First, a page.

This moment foreshadows (with some situational irony) how Elizabeth is, in fact, one of “those young ladies” who will say yes the second time someone asks for their hand in marriage, as that is exactly what happens with her and Darcy. She rejects him the first time he asks and, upon learning of his true character and falling in love with him, says yes the second time.

This moment is an example of situational irony because, rather than literally foreshadowing what will happen, Austen hints that the opposite will occur. This adds to another theme of the novel: that Elizabeth’s pride often gets in the way of her seeing herself—and others—clearly. 

Elizabeth’s decision to reject Collins also shows that she is not interested in marrying for financial security; while she knows she will reject him again because she does not love him, she ultimately says yes to Darcy because she comes to love him.

Unlock with LitCharts A+
Chapter 36
Explanation and Analysis—Elizabeth's Prejudice:

The fact that Elizabeth misjudges Darcy—considering him overly prideful and cruel when he is in fact caring and considerate—is an example of situational irony.

Through much of Pride and Prejudice, Elizabeth judges Jane harshly for trusting people too easily and always believing the best in them, considering herself a much more gifted judge of character. After reading Darcy’s earnest letter to her explaining his actions, Elizabeth becomes aware of the irony of thinking herself skilled when she was in fact “blind” because of her prejudice:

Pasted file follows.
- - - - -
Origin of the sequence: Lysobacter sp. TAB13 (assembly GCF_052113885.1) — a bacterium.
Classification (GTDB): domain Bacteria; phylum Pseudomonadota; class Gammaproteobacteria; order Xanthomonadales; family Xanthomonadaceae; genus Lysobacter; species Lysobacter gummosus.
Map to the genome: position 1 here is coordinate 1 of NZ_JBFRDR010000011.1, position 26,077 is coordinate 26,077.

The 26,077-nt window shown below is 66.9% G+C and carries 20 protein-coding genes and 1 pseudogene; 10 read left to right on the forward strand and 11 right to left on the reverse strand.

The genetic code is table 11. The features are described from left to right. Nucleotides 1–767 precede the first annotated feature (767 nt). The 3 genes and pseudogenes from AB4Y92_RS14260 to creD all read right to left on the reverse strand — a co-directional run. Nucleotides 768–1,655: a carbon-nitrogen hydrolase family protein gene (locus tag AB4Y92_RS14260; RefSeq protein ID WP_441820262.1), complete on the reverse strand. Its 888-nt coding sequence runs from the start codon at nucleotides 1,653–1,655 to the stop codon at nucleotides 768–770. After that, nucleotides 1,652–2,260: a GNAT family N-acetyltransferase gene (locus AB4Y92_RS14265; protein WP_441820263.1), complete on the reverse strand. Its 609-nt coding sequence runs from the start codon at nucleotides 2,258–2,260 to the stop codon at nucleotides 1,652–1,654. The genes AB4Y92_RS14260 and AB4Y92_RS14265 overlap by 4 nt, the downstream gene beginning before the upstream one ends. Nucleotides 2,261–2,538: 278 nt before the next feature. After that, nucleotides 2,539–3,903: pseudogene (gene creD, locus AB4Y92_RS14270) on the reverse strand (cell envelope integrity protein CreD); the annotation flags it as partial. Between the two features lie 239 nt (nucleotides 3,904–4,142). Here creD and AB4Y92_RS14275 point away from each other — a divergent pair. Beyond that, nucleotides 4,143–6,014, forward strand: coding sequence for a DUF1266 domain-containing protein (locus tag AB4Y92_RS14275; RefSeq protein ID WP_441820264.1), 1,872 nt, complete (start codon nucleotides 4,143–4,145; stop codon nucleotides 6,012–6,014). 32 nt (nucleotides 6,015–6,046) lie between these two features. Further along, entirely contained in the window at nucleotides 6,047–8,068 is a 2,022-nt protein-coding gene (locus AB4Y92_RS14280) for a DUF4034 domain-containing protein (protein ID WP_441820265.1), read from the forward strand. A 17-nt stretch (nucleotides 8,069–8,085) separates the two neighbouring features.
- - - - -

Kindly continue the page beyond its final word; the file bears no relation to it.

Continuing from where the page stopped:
"How despicably I have acted!” she cried; “I, who have prided myself on my discernment! I, who have valued myself on my abilities! […] Had I been in love, I could not have been more wretchedly blind!”

This is a pivotal moment in the novel—Elizabeth begins to let go of her own pride in order to see herself and Darcy more clearly. This leads to a change in her feelings and behavior, leading to her admitting to Darcy that she was wrong and eventually accepting his proposal for marriage.

Unlock with LitCharts A+
Chapter 45
Explanation and Analysis—Darcy's Love:

Darcy falling in love with Elizabeth is an example of situational irony because, at the beginning of the novel (in Chapter 3), he makes it clear that he is not interested in her. When Bingley suggests that he should ask Elizabeth to dance, Darcy responds harshly: